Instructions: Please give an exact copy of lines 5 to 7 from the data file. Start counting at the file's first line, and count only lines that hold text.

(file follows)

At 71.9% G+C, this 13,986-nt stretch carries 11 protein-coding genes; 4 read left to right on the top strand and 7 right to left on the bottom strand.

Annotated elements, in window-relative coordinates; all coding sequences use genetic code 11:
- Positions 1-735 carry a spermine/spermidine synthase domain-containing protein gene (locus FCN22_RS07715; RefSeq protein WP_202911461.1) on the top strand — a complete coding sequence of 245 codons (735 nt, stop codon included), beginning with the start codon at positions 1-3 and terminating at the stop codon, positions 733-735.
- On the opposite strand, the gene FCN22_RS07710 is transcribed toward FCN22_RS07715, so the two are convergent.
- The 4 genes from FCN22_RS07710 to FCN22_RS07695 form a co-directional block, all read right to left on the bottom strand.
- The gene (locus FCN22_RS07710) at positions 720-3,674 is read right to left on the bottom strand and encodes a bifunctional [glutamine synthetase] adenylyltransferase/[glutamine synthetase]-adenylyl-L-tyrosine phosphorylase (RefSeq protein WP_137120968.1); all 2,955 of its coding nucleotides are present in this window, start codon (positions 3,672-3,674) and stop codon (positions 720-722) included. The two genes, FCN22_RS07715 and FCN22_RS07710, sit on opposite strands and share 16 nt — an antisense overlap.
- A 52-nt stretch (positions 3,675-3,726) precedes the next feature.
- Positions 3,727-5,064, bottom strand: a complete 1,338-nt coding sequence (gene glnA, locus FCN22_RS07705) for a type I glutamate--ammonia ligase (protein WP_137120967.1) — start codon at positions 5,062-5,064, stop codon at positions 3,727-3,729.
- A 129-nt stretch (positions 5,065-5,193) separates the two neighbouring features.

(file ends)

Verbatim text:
- The 4 genes from FCN22_RS07710 to FCN22_RS07695 form a co-directional block, all read right to left on the bottom strand.
- The gene (locus FCN22_RS07710) at positions 720-3,674 is read right to left on the bottom strand and encodes a bifunctional [glutamine synthetase] adenylyltransferase/[glutamine synthetase]-adenylyl-L-tyrosine phosphorylase (RefSeq protein WP_137120968.1); all 2,955 of its coding nucleotides are present in this window, start codon (positions 3,672-3,674) and stop codon (positions 720-722) included. The two genes, FCN22_RS07715 and FCN22_RS07710, sit on opposite strands and share 16 nt — an antisense overlap.
- A 52-nt stretch (positions 3,675-3,726) precedes the next feature.